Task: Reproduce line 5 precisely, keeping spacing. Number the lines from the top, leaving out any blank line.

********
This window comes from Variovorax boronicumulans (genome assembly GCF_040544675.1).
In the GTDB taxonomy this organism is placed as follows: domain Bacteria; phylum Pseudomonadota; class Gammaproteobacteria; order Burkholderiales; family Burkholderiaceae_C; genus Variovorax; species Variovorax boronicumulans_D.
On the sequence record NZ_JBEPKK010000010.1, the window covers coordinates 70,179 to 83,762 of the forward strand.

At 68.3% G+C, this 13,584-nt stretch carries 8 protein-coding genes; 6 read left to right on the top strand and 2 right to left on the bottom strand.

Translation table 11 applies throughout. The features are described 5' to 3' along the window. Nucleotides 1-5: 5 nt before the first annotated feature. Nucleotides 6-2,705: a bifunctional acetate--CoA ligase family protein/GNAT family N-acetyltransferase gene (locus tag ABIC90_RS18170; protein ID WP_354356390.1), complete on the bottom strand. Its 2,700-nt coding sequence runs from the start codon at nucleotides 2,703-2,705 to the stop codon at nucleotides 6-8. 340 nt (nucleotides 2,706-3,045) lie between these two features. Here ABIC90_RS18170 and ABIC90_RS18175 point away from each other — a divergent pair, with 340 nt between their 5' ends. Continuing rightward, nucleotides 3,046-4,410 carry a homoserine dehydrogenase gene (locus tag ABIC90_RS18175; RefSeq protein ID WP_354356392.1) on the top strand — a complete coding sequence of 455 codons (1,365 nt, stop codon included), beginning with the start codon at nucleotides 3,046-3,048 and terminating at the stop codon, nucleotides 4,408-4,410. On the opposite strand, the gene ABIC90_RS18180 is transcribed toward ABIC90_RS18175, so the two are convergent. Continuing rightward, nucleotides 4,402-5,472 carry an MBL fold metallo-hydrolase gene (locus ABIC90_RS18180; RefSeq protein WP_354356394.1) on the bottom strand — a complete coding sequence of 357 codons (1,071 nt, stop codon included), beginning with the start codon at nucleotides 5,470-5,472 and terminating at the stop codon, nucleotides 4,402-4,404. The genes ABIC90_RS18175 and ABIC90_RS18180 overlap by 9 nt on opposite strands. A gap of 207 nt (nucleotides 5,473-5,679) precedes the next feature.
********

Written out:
Translation table 11 applies throughout. The features are described 5' to 3' along the window. Nucleotides 1-5: 5 nt before the first annotated feature. Nucleotides 6-2,705: a bifunctional acetate--CoA ligase family protein/GNAT family N-acetyltransferase gene (locus tag ABIC90_RS18170; protein ID WP_354356390.1), complete on the bottom strand. Its 2,700-nt coding sequence runs from the start codon at nucleotides 2,703-2,705 to the stop codon at nucleotides 6-8. 340 nt (nucleotides 2,706-3,045) lie between these two features. Here ABIC90_RS18170 and ABIC90_RS18175 point away from each other — a divergent pair, with 340 nt between their 5' ends. Continuing rightward, nucleotides 3,046-4,410 carry a homoserine dehydrogenase gene (locus tag ABIC90_RS18175; RefSeq protein ID WP_354356392.1) on the top strand — a complete coding sequence of 455 codons (1,365 nt, stop codon included), beginning with the start codon at nucleotides 3,046-3,048 and terminating at the stop codon, nucleotides 4,408-4,410. On the opposite strand, the gene ABIC90_RS18180 is transcribed toward ABIC90_RS18175, so the two are convergent. Continuing rightward, nucleotides 4,402-5,472 carry an MBL fold metallo-hydrolase gene (locus ABIC90_RS18180; RefSeq protein WP_354356394.1) on the bottom strand — a complete coding sequence of 357 codons (1,071 nt, stop codon included), beginning with the start codon at nucleotides 5,470-5,472 and terminating at the stop codon, nucleotides 4,402-4,404. The genes ABIC90_RS18175 and ABIC90_RS18180 overlap by 9 nt on opposite strands. A gap of 207 nt (nucleotides 5,473-5,679) precedes the next feature.